Formal education through village schools is key to a peaceful and stable Sudan

Category: Writing aboard the Kenya Airways: A story on coming to Rwanda for the first time
Published on Tuesday, 15 December 2009 06:25
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James Adiok Mayik

Imagine rebuilding a society whose members had been at each other’s throat for more than two decades.  Imagine rebuilding a society without expert personnel to provide the kind of expertise badly needed in this rebuilding process. Postwar Sudan is this society. If nothing fundamental changes to address the intrinsic causatives of war, which are mainly economic inequality/imbalance, lack of equitable distribution of formal skills, inequitable distribution of wealth, lack of vital information about ourselves and our environments, and lack of quality education system, stability is far from coming to Sudan. The impact of having a huge percentage of uninformed population is very clear now in that the peace building momentum is very poor if not difficult in Sudan. In my opinion, Sudanese kill each other most of the time simply because there is a widespread misinformation and disinformation about each other and our local resources. The chronic civil war in Sudan is caused by a marginalization driven-poverty which in turn is caused by ignorance within the higher echelon leading Sudan. This ignorance can be eradicated if the government of Sudan, the governments of all respective Sudanese States, and along with non-governmental organizations launches a village-based and cattle camps’ schooling system.

Although the military is of paramount importance to safeguard the peace agreement and rights of individual groups on the political point of view, a real peace among Sudanese will not come through building military might on different fronts of the conflicts but only through a well informed civil population. In this paper, I am arguing that Sudan must invest heavily and in a timely fashion in building schools for every village and cattle camp across Sudan. This is one among the most important approaches to speed up the rebuilding process to attain a stable Sudan.

When the civil war started in May 1983, most high school students joined the war and their classes were left empty only to be filled with nothing but benches. As time went by and the war intensified, all teachers quit their jobs to either join the war or run away from it. The result was that all big cities such as Khartoum, Juba, Wau, Damazin, Kadugli, Al Obeid, Nyala and major refugee camps found themselves in thick populations of villagers from the rural areas. This obviously affected the school system in the entire country leaving all societies in a limbic war of attrition economically and health wise. Most students up to and including lower level of the education system was cut short of schooling.  The result of this among other factors renders 90% of illiteracy and semi-literacy in Sudan.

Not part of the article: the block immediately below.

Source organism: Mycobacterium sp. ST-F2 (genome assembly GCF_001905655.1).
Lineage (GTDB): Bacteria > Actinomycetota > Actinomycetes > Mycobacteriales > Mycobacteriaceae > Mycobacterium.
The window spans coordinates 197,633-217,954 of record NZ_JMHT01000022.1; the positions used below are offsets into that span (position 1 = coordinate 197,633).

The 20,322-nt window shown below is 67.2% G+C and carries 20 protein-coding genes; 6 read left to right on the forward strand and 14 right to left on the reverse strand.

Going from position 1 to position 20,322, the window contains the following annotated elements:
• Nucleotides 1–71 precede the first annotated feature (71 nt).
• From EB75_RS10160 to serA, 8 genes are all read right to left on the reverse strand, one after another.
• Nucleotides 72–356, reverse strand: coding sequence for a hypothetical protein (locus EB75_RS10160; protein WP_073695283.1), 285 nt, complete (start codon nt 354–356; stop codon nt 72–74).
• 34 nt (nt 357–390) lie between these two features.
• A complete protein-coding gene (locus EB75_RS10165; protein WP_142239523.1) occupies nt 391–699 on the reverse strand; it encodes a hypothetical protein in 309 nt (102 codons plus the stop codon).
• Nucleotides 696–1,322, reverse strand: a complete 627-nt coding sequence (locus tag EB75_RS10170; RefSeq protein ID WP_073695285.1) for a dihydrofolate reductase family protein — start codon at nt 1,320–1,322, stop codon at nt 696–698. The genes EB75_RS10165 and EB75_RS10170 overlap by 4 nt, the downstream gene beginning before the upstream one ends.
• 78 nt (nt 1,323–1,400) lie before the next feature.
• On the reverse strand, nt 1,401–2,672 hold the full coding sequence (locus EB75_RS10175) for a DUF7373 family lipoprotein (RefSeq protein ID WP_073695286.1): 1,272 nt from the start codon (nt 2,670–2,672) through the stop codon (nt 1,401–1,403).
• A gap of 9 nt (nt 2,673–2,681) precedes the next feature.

By the late eighties, all the education system in South Sudan was shut down completely to give way to then surging SPLA military campaign fitted against the government of the day based in Khartoum.  This gap in the education provision in South Sudan has, indeed, created a big gap in providing a sustainable human capital in the postwar Sudan and in the South particularly. The results were and are still felt nationwide. Besides SPLA occupation of South Sudan and its schools as battle grounds, Sudan’s government responded to the war by channeling all public funds in attempt to suppress the rebellion in the south. The result of such financial drains was chaotic backlash in Darfur and Eastern Sudan.

Investing heavily in rebuilding the education system of South Sudan is a critical point of view that most professionals of other dimension of the Sudanese society might question and challenge. And that is very normal and indeed typical of a well put civil argument. However, what need to be looked at more critically is the role education may play in the country’s stability. It is easy to communicate at the same level and understandably with well educated members of a group. It is also more secure to work with and among well educated individuals. On the contrary, it is dangerous to have a small class of well educated and skilled individuals among a mass of disproportionately represented groups in the white collar job market. Classroom education interconnects all fields of expertise in a society.  Doctors, lawyers, professors, accountants, formally educated businessmen/businesswomen, expert farmers, name them, have all come to be through classroom education. Every child is ambitious in one way or another and if provided with an opportunity for self development, our lives in Sudan will simply change from war, violent mentality, and cynical attitudes to professional dreamers and ambitious hard workers. Moreover, it is the quality of these argued village classrooms and indeed the quality of leaders who may lead these classes that can determine the quality of the aforementioned changes.  That implies that the quality of the education system we can have determines the quality of lives we can live as a society. The danger is when our current education system skews the supply of these aforementioned professionals in favor of small elites. A skewed supply of personnel does continue to skew the demands of vital services and wealth building across the country. This does not make us a safe future in Sudan.